Percutaneous radiofrequency rhizotomy is another form of modality to treat trigeminal neuralgia. Indications include bilateral trigeminal neuralgia, elderly patients, recurrence after failed MVD, vertebrobasilar dolichoectasia and multiple sclerosis.[3] Initial pain-relief effect reach 95%, but over half of patients who had rhizotomy needed re-treatment after pain-free period of 3–4 years.[3, 5] This procedure is most commonly done compared to other options due to the feasibility and is relatively easier compared to open surgery as it is minimally invasive. Overall, recurrence rate after 6 months of all trigeminal neuralgia cases reached 13.5% and most often occur along the V1 distribution. For secondary trigeminal neuralgia, reoccurrence was as much as 37.5%.[8]

Gamma knife surgery is one of the available options for trigeminal neuralgia treatment, however, pain-relief effect is not immediate and may take approximately 1–3 weeks after the procedure. This treatment is least invasive and good for patients with co-morbidities, high-risk medical illness, or refractory pain after prior procedures. However Gamma Knife may not be available in many medical centers. In Indonesia, there are only two centers with gamma knife facilities. Furthermore the cost of treatment is outside the coverage of the national health insurance which is the sole health insurance of about 80% of Indonesian people.

Based on all the available modalities in our center, authors and patients decided to choose the most effective personalized treatment for patients’ condition. Quality of life improved greatly and patient could resume the daily activity for a short period of time before continuing to the definitive treatment. PRFR can be used as an alternative to alleviate pain in situations where surgical procedures or medications are unlikely for short period of time.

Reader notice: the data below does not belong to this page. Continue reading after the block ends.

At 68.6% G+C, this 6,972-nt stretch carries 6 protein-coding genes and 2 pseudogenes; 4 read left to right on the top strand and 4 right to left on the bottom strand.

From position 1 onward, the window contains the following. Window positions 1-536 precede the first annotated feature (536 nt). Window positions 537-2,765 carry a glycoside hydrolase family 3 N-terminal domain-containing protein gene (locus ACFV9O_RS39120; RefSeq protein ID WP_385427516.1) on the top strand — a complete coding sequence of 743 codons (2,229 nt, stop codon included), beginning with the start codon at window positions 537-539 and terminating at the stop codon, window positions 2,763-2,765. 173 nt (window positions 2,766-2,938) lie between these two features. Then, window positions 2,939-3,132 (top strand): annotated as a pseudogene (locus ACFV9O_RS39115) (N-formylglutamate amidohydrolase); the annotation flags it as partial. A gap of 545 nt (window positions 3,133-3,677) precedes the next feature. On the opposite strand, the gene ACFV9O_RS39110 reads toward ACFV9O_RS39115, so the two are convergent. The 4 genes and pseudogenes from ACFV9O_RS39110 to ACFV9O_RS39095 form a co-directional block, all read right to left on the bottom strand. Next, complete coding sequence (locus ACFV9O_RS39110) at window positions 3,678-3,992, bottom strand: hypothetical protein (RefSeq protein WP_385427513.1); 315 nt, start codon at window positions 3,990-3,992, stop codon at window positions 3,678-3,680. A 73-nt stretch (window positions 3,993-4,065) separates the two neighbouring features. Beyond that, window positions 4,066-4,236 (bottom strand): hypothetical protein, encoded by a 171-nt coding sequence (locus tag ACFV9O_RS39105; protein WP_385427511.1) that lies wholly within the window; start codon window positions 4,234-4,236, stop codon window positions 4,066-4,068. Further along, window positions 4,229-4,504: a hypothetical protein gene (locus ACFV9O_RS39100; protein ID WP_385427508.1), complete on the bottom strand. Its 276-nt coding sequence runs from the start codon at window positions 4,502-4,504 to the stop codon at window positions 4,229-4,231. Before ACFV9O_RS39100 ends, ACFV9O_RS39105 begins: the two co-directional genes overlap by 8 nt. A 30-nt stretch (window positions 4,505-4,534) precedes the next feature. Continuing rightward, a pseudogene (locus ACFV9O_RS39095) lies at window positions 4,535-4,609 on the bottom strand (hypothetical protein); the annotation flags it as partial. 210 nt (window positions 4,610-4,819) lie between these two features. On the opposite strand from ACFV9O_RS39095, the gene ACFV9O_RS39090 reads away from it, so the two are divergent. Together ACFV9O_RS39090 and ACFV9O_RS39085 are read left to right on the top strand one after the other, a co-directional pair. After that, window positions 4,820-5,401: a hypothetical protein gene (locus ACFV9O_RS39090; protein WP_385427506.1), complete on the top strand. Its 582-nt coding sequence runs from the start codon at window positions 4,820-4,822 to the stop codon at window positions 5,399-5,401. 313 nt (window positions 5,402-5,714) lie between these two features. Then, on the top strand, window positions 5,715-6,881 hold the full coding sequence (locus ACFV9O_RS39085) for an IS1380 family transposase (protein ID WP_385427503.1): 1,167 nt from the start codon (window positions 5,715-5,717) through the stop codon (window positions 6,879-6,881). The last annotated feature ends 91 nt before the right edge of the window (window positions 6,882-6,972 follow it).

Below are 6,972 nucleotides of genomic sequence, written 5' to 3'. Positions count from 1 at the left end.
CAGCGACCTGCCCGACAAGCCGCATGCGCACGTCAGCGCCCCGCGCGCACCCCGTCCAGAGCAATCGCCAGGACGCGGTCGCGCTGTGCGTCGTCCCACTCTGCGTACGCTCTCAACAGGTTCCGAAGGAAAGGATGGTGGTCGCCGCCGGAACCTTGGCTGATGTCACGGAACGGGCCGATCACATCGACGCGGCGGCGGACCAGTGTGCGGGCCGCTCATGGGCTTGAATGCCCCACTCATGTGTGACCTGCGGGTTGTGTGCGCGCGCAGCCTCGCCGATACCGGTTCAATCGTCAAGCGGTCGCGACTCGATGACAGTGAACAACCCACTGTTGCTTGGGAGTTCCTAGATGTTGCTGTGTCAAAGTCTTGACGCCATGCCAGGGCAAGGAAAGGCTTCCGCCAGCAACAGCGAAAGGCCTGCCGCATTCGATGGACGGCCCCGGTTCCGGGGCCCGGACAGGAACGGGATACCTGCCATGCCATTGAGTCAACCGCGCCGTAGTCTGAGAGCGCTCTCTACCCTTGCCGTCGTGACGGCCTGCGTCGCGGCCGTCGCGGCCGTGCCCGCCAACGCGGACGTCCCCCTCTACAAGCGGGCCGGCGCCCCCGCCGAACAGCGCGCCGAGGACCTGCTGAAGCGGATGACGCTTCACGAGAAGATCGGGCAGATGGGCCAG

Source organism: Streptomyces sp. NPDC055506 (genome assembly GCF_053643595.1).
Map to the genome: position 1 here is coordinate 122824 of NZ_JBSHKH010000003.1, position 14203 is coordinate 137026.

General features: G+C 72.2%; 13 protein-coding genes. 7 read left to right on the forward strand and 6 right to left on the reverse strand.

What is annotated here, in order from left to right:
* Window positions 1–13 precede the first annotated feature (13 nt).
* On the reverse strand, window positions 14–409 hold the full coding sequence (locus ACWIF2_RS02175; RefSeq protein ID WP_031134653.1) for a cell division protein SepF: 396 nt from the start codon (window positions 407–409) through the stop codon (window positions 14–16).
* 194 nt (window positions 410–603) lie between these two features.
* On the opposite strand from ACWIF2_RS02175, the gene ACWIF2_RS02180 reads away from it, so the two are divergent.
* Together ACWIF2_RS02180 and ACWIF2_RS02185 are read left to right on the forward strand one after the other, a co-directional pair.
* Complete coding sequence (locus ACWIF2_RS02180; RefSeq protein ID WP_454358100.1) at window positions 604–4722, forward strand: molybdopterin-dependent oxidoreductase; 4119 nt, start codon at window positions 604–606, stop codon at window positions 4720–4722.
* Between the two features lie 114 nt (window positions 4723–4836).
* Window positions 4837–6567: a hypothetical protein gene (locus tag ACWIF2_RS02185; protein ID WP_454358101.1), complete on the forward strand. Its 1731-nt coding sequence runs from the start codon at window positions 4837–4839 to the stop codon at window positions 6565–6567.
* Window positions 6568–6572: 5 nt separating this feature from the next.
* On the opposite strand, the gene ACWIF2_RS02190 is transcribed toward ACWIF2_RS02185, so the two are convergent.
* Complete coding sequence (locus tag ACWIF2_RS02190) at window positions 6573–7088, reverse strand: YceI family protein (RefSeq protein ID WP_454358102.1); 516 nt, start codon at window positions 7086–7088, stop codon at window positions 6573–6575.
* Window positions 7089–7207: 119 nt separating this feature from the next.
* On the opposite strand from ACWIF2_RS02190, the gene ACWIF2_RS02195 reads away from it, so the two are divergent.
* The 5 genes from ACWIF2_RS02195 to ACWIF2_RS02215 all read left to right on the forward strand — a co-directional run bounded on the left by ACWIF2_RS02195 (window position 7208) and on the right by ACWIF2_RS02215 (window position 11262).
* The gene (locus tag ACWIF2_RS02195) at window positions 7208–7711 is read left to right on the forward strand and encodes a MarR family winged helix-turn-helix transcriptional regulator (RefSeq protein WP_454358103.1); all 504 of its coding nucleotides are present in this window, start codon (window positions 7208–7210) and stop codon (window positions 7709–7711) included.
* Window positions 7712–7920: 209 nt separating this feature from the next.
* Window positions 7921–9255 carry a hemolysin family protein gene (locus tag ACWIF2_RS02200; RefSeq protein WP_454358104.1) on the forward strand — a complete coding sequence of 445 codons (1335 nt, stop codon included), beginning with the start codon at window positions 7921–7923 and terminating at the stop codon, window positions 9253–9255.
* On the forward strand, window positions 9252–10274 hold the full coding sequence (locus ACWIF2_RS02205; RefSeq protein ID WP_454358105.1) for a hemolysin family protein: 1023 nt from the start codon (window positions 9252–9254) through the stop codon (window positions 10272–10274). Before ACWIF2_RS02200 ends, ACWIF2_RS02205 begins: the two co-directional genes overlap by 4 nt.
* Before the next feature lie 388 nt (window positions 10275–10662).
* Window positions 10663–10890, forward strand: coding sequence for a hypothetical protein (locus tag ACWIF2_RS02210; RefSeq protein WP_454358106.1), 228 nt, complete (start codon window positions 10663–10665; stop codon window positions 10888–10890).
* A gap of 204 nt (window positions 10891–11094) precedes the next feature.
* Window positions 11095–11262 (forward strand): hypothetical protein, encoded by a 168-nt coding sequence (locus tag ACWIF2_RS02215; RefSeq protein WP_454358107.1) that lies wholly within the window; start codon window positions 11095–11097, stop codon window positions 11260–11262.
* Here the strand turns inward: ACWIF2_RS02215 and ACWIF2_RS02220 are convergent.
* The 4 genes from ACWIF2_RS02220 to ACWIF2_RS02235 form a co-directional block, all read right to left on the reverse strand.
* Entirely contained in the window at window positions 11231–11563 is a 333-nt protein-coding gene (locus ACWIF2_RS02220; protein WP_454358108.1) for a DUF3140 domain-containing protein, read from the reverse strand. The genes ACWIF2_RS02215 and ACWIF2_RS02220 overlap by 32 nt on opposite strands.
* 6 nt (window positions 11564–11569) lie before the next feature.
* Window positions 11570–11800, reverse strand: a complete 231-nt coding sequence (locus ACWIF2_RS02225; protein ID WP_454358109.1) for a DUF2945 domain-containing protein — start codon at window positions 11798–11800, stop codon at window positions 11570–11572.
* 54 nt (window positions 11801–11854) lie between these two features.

Our findings show that although lesion removal in secondary trigeminal neuralgia was not undertaken due to unfavorable circumstances, the PRFR procedure resulted in good outcome for dire pain management. We conclude that PRFR prior to surgical procedure can be an alternative procedure for immediate pain alleviation compared to other procedures, or in cases where immediate surgery is not possible.


Ethics approval and consent to participate

Institutional ethics approval was waived for this study. The authors certify that they have obtained all appropriate patient consent forms and both patients consented to participate in this study.

Consent to participate

The authors certify that patient(s) has/have given his/her/their consent for his/her/their images and other clinical information to be reported in the journal. The patients understand that their names and initials will not be published and due efforts will be made to conceal their identity, but anonymity cannot be guaranteed.

Availability of data and materials

The dataset analyzed in the current study are not publicly available due to institutional confidentiality policies, but may be available from the corresponding author on reasonable request.

Competing interest

The authors declare no competing interests


No funding was obtained for this study

Authors contributions

NZ, MP, and AS analyzed and interpreted patient data regarding PRFR and secondary trigeminal neuralgia. MP and AS performed the procedures and gave major contribution in writing the manuscript. NZ reviewed literature and drafted the final version of the manuscript. All authors read and approved the final manuscript.


All authors would like to thank Indonesia National Brain Center and its Neurosurgery Department for the support lended towards the completion of this study.